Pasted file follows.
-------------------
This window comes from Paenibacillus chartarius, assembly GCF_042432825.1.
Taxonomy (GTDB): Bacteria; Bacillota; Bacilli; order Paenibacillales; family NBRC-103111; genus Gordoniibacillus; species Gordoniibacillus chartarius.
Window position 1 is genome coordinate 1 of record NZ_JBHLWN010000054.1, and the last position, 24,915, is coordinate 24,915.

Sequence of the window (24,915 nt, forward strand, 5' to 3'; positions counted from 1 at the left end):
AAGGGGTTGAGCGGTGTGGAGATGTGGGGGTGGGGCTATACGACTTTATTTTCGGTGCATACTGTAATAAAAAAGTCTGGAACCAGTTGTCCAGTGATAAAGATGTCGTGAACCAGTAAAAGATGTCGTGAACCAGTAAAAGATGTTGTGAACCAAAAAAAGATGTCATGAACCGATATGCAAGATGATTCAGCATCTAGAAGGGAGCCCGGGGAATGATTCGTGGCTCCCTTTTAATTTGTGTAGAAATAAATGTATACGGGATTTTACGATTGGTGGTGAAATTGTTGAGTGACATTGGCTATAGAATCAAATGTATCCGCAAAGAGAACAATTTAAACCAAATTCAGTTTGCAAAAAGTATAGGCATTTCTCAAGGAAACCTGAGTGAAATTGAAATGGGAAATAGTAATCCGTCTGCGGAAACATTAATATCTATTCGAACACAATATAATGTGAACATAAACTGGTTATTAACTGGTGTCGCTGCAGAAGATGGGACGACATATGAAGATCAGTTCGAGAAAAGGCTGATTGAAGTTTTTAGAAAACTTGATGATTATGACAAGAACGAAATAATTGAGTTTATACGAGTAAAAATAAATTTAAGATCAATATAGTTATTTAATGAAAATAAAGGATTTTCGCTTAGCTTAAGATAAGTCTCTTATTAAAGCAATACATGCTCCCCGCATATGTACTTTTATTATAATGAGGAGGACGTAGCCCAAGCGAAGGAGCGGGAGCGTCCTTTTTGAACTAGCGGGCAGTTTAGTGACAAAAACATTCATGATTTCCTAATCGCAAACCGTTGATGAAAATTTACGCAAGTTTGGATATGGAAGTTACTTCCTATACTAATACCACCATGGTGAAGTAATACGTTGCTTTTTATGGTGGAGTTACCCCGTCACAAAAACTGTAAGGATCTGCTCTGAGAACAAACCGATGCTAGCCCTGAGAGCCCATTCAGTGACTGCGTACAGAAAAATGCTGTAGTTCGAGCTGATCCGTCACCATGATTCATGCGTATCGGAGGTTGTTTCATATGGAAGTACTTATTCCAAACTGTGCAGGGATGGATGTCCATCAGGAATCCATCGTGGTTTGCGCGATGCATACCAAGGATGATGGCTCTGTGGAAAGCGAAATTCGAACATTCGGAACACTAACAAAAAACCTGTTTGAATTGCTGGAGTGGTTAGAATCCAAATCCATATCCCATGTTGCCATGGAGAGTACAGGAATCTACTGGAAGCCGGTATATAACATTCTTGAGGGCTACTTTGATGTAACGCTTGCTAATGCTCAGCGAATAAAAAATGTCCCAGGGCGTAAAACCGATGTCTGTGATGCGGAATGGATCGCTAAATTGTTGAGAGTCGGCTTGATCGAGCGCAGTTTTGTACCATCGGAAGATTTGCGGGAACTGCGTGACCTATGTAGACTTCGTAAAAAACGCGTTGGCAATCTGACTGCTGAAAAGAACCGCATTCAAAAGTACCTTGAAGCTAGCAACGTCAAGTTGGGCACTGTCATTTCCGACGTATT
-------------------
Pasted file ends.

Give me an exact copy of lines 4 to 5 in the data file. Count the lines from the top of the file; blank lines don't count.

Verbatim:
Sequence of the window (24,915 nt, forward strand, 5' to 3'; positions counted from 1 at the left end):
AAGGGGTTGAGCGGTGTGGAGATGTGGGGGTGGGGCTATACGACTTTATTTTCGGTGCATACTGTAATAAAAAAGTCTGGAACCAGTTGTCCAGTGATAAAGATGTCGTGAACCAGTAAAAGATGTCGTGAACCAGTAAAAGATGTTGTGAACCAAAAAAAGATGTCATGAACCGATATGCAAGATGATTCAGCATCTAGAAGGGAGCCCGGGGAATGATTCGTGGCTCCCTTTTAATTTGTGTAGAAATAAATGTATACGGGATTTTACGATTGGTGGTGAAATTGTTGAGTGACATTGGCTATAGAATCAAATGTATCCGCAAAGAGAACAATTTAAACCAAATTCAGTTTGCAAAAAGTATAGGCATTTCTCAAGGAAACCTGAGTGAAATTGAAATGGGAAATAGTAATCCGTCTGCGGAAACATTAATATCTATTCGAACACAATATAATGTGAACATAAACTGGTTATTAACTGGTGTCGCTGCAGAAGATGGGACGACATATGAAGATCAGTTCGAGAAAAGGCTGATTGAAGTTTTTAGAAAACTTGATGATTATGACAAGAACGAAATAATTGAGTTTATACGAGTAAAAATAAATTTAAGATCAATATAGTTATTTAATGAAAATAAAGGATTTTCGCTTAGCTTAAGATAAGTCTCTTATTAAAGCAATACATGCTCCCCGCATATGTACTTTTATTATAATGAGGAGGACGTAGCCCAAGCGAAGGAGCGGGAGCGTCCTTTTTGAACTAGCGGGCAGTTTAGTGACAAAAACATTCATGATTTCCTAATCGCAAACCGTTGATGAAAATTTACGCAAGTTTGGATATGGAAGTTACTTCCTATACTAATACCACCATGGTGAAGTAATACGTTGCTTTTTATGGTGGAGTTACCCCGTCACAAAAACTGTAAGGATCTGCTCTGAGAACAAACCGATGCTAGCCCTGAGAGCCCATTCAGTGACTGCGTACAGAAAAATGCTGTAGTTCGAGCTGATCCGTCACCATGATTCATGCGTATCGGAGGTTGTTTCATATGGAAGTACTTATTCCAAACTGTGCAGGGATGGATGTCCATCAGGAATCCATCGTGGTTTGCGCGATGCATACCAAGGATGATGGCTCTGTGGAAAGCGAAATTCGAACATTCGGAACACTAACAAAAAACCTGTTTGAATTGCTGGAGTGGTTAGAATCCAAATCCATATCCCATGTTGCCATGGAGAGTACAGGAATCTACTGGAAGCCGGTATATAACATTCTTGAGGGCTACTTTGATGTAACGCTTGCTAATGCTCAGCGAATAAAAAATGTCCCAGGGCGTAAAACCGATGTCTGTGATGCGGAATGGATCGCTAAATTGTTGAGAGTCGGCTTGATCGAGCGCAGTTTTGTACCATCGGAAGATTTGCGGGAACTGCGTGACCTATGTAGACTTCGTAAAAAACGCGTTGGCAATCTGACTGCTGAAAAGAACCGCATTCAAAAGTACCTTGAAGCTAGCAACGTCAAGTTGGGCACTGTCATTTCCGACGTATT